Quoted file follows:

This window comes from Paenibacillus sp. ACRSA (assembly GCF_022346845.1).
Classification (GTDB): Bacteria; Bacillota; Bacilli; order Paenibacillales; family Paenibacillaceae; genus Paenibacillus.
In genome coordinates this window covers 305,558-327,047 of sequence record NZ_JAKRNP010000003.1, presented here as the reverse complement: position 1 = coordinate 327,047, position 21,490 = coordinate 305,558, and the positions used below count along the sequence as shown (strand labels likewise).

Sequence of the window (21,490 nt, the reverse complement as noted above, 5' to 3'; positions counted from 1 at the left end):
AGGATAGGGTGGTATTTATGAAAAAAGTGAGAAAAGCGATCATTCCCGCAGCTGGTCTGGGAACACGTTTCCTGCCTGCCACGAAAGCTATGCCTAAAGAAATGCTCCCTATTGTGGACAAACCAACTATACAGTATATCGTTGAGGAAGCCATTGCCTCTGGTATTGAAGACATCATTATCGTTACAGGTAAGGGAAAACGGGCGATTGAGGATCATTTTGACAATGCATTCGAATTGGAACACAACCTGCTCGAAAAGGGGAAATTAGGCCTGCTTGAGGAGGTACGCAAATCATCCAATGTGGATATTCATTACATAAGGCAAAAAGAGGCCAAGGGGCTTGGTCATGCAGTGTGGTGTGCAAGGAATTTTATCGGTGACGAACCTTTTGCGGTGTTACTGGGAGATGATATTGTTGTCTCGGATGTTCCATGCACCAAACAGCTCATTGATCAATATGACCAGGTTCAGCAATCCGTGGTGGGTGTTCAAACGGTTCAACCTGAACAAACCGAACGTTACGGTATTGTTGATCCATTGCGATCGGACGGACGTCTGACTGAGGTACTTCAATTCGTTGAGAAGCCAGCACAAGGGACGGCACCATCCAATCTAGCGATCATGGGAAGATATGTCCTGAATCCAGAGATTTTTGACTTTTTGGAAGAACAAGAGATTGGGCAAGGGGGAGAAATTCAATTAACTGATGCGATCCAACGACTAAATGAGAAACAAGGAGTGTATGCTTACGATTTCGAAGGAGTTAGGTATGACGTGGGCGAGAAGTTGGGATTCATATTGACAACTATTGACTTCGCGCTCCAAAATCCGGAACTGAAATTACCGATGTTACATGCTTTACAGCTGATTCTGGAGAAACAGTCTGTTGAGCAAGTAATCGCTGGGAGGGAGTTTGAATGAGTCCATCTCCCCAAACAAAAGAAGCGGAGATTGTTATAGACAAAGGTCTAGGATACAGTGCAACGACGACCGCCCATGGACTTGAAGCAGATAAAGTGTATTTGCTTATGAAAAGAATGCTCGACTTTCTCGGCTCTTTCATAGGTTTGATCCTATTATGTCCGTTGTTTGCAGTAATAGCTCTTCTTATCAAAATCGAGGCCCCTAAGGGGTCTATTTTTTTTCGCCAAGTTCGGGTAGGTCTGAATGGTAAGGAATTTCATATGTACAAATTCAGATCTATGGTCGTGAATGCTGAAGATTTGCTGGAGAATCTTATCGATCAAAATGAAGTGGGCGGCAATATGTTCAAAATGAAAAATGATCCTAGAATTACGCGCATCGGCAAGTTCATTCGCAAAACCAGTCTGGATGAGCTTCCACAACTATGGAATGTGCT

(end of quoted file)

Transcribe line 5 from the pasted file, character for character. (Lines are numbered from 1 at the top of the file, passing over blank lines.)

AGGATAGGGTGGTATTTATGAAAAAAGTGAGAAAAGCGATCATTCCCGCAGCTGGTCTGGGAACACGTTTCCTGCCTGCCACGAAAGCTATGCCTAAAGAAATGCTCCCTATTGTGGACAAACCAACTATACAGTATATCGTTGAGGAAGCCATTGCCTCTGGTATTGAAGACATCATTATCGTTACAGGTAAGGGAAAACGGGCGATTGAGGATCATTTTGACAATGCATTCGAATTGGAACACAACCTGCTCGAAAAGGGGAAATTAGGCCTGCTTGAGGAGGTACGCAAATCATCCAATGTGGATATTCATTACATAAGGCAAAAAGAGGCCAAGGGGCTTGGTCATGCAGTGTGGTGTGCAAGGAATTTTATCGGTGACGAACCTTTTGCGGTGTTACTGGGAGATGATATTGTTGTCTCGGATGTTCCATGCACCAAACAGCTCATTGATCAATATGACCAGGTTCAGCAATCCGTGGTGGGTGTTCAAACGGTTCAACCTGAACAAACCGAACGTTACGGTATTGTTGATCCATTGCGATCGGACGGACGTCTGACTGAGGTACTTCAATTCGTTGAGAAGCCAGCACAAGGGACGGCACCATCCAATCTAGCGATCATGGGAAGATATGTCCTGAATCCAGAGATTTTTGACTTTTTGGAAGAACAAGAGATTGGGCAAGGGGGAGAAATTCAATTAACTGATGCGATCCAACGACTAAATGAGAAACAAGGAGTGTATGCTTACGATTTCGAAGGAGTTAGGTATGACGTGGGCGAGAAGTTGGGATTCATATTGACAACTATTGACTTCGCGCTCCAAAATCCGGAACTGAAATTACCGATGTTACATGCTTTACAGCTGATTCTGGAGAAACAGTCTGTTGAGCAAGTAATCGCTGGGAGGGAGTTTGAATGAGTCCATCTCCCCAAACAAAAGAAGCGGAGATTGTTATAGACAAAGGTCTAGGATACAGTGCAACGACGACCGCCCATGGACTTGAAGCAGATAAAGTGTATTTGCTTATGAAAAGAATGCTCGACTTTCTCGGCTCTTTCATAGGTTTGATCCTATTATGTCCGTTGTTTGCAGTAATAGCTCTTCTTATCAAAATCGAGGCCCCTAAGGGGTCTATTTTTTTTCGCCAAGTTCGGGTAGGTCTGAATGGTAAGGAATTTCATATGTACAAATTCAGATCTATGGTCGTGAATGCTGAAGATTTGCTGGAGAATCTTATCGATCAAAATGAAGTGGGCGGCAATATGTTCAAAATGAAAAATGATCCTAGAATTACGCGCATCGGCAAGTTCATTCGCAAAACCAGTCTGGATGAGCTTCCACAACTATGGAATGTGCT